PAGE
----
Does Catalonia get the lion’s share in Spain?
Since 2016 we have had an extremely valuable tool to measure actual well-being: the Social Progress Index (SPI)
The results of a survey conducted across Spain by Catalonia’s government pollster (CEO) have caused quite a stir. Respondents were interviewed about interesting topics such as which regions they believe are treated more favourably by Spain’s central government. 64.7 per cent of non-Catalan respondents think Catalonia gets the lion’s share, with Madrid and the Basque Country trailing far behind. But how much truth is there in that sentiment? Is there any basis to suspect that the general public confuse “privileged” with “wealthiest” or, to make an even finer point, they confuse “privileged” with “the region that receives the most funds from the central government”?
Since 2016 we have had an extremely valuable tool to measure actual well-being, which is essentially the result of public services rendered and paid for with taxpayer’s money. This tool is known as the Social Progress Index (SPI) and it is worked out by the European Commission for each of the EU’s 272 regions. In the case of Spain, each autonomous community is one such region. The SPI aims to be an alternative to GDP per capita. It is not based on economic data, but on fifty indicators that mainly monitor social and environmental outcomes (mortality rate, road safety, CO2 emissions, internet access, enrolment in advanced education, etc), as well as subjective perception indicators (confidence in justice and the police, tolerance of minorities, rate of satisfaction with housing and quality of air, and so on). The results might show a bias in the case of certain countries due to the more subjective indicators. However, the bulk of them are unequivocal measurements that lend credence to the exercise. At any rate, they allow for a fresh, novel and accurate approach to establishing the levels of well-being in Spain’s regions.
So what do the results show? With the data gathered between 2010 and 2013, right in the middle of the recession, the three wealthiest regions in Spain also topped the SPI index: Madrid, the Basque Country and Navarre, in that order. Catalonia was the fourth region in terms of GDP but dropped down to the 12th place on the SPI scale (from a total of 17 regions). Is there another autonomous community in Spain that scores as poorly on the SPI index, despite a good performance in terms of GDP? Indeed there is: the Balearic Islands drop from the seventh to the sixteenth place. All the other regions mostly keep the same slot when shifting from one index to the other. The regions that come out on top are Cantabria (up five places on the SPI), Asturias (four places), plus a few others that climb three spots.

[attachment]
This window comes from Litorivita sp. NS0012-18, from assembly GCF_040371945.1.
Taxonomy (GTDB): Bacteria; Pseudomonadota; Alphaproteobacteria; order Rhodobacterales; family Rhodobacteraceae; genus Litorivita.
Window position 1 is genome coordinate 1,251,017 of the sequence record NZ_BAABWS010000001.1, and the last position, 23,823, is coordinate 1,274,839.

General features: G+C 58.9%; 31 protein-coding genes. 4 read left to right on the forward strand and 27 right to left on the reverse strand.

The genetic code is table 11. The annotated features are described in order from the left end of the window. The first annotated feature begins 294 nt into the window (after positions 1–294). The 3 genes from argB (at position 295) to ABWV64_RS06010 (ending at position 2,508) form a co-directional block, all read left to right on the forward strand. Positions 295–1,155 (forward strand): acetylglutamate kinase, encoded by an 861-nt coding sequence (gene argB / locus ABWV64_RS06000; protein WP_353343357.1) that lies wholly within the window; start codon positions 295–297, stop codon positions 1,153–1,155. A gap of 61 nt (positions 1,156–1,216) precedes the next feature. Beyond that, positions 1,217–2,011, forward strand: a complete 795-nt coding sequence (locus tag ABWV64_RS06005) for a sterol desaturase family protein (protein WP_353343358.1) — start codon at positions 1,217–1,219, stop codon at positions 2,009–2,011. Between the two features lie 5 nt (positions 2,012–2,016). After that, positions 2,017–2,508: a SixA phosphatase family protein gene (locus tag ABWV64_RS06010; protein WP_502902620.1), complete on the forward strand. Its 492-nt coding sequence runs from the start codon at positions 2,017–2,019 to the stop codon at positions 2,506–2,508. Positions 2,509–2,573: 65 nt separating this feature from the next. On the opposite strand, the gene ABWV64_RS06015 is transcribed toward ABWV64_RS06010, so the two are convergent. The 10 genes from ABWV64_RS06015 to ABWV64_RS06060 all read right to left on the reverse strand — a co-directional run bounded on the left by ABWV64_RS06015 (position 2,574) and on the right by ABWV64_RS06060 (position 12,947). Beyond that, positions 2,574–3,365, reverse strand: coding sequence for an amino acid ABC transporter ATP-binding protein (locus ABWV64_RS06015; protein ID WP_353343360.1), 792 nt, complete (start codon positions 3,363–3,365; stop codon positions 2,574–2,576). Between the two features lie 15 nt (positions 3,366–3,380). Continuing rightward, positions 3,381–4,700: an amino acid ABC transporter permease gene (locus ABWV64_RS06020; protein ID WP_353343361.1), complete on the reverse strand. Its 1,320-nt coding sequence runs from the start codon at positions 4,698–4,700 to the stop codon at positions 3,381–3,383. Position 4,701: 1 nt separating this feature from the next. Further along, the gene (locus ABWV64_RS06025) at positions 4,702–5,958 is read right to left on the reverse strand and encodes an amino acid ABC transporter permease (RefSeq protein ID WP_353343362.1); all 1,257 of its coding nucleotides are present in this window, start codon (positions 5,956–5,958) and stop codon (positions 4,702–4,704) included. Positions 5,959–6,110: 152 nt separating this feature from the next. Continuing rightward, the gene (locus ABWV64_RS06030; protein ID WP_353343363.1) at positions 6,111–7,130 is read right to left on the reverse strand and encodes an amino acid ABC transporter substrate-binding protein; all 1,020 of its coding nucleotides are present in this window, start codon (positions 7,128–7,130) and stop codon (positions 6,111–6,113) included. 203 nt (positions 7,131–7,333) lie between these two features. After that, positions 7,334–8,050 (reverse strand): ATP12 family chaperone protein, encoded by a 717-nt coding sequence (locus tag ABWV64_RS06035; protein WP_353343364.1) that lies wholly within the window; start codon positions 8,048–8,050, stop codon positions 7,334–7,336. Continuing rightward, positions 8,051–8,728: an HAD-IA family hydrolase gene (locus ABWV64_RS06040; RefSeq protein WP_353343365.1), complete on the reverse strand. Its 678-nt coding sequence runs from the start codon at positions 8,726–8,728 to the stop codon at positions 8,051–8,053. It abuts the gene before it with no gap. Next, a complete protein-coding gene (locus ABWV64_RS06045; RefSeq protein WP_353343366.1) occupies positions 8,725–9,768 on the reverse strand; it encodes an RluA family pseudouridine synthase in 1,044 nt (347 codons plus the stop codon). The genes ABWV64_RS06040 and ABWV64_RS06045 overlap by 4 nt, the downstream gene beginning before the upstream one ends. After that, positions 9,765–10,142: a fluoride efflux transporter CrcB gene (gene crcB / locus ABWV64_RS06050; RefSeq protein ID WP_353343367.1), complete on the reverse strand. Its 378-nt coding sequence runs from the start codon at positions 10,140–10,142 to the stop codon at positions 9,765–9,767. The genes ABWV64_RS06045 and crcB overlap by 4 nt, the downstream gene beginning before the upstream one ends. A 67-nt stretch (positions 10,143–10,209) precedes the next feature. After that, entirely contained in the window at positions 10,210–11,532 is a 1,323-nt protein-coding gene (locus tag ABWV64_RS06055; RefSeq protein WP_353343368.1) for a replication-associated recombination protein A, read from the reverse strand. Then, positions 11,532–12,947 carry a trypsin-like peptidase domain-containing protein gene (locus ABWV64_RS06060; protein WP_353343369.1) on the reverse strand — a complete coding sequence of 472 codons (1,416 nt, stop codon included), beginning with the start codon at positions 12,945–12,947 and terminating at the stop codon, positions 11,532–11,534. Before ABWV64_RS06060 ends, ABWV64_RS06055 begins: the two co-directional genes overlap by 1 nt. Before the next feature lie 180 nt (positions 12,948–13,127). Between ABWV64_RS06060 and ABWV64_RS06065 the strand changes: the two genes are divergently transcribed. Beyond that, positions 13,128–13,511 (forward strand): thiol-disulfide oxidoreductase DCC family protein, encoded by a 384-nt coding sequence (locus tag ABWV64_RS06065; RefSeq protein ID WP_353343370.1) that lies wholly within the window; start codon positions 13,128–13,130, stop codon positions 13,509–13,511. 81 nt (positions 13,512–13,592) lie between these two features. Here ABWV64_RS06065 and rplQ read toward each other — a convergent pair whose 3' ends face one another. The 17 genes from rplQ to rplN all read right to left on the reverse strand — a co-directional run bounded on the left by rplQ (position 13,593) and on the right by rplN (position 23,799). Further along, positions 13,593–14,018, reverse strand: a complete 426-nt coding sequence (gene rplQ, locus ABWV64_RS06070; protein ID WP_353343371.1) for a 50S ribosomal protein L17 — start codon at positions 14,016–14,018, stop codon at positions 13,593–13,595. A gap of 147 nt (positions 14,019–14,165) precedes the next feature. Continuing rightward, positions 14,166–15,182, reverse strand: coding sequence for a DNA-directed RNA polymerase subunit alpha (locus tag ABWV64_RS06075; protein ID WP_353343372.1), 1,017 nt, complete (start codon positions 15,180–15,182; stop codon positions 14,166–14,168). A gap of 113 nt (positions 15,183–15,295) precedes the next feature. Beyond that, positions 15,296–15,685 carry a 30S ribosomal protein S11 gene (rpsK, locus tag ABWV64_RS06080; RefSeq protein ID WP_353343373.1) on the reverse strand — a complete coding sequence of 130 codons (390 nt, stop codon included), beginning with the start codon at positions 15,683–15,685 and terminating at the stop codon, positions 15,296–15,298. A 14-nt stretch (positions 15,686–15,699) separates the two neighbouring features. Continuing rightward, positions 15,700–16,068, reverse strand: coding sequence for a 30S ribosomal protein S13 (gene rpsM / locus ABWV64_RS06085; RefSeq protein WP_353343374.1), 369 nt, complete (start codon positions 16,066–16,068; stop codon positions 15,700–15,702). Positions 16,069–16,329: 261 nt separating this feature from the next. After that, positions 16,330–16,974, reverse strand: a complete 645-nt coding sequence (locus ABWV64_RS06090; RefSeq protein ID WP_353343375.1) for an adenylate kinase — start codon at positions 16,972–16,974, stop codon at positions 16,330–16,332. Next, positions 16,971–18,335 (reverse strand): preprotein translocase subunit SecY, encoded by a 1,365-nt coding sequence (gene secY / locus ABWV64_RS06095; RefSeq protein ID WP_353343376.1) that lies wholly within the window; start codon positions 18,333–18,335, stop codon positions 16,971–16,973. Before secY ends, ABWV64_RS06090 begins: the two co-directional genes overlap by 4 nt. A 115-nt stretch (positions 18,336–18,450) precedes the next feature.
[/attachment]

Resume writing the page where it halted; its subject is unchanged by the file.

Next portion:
How can we account for such a major drop in the case of Catalonia and the Balearic Islands? The ruling political parties in both regions were different at the time so that does not provide a convincing explanation. The economic climate was the same as in other regions, especially on the Mediterranean, where key sectors like tourism and construction were hit particularly hard. The quality of their institutions was on a par with many others. There is only one element that carries enough weight to explain why regions with a good GDP per capita score so poorly on the SPI: a fiscal imbalance. Whenever the fiscal balance has been examined through the monetary flow model (which takes into consideration where spending takes place), the Balearic Islands have always emerged as the big loser, with Catalonia taking second place. When the Spanish government worked out the figures themselves for 2005, it transpired that the Balearics’ fiscal deficit amounted to 14 per cent of the region’s GDP. Catalonia’s was 9 per cent. The Spanish regions who have endured such an uneven transfer of funds from the State’s coffers have ended up impoverished as a result. Not only have these two regions funded their poorer peers, but they have also transferred revenue to wealthier regions and others whose GDP per capita was lower but eventually scored higher on the SPI as a result. This has resulted in worse public services in Catalonia and the Balearics, regardless of what party was in government at the time.
This conflict is systemic. We are faced not merely with deeply-rooted interests, but also with the perception —stoked by Madrid-based media who misinform systematically— that Catalonia receives a special treatment from the central government. In fact, nothing could be further from the truth! Any well-meaning policy that seeks to redistribute wealth and improve public services locally and at regional level will be welcome, but the key problem is the imbalance between the revenue that the State keeps and the funds that get transferred back to Catalonia and the Balearics. Until this issue is properly addressed, the bitter complaints coming from Catalonia and the Balearic Islands will be completely justified.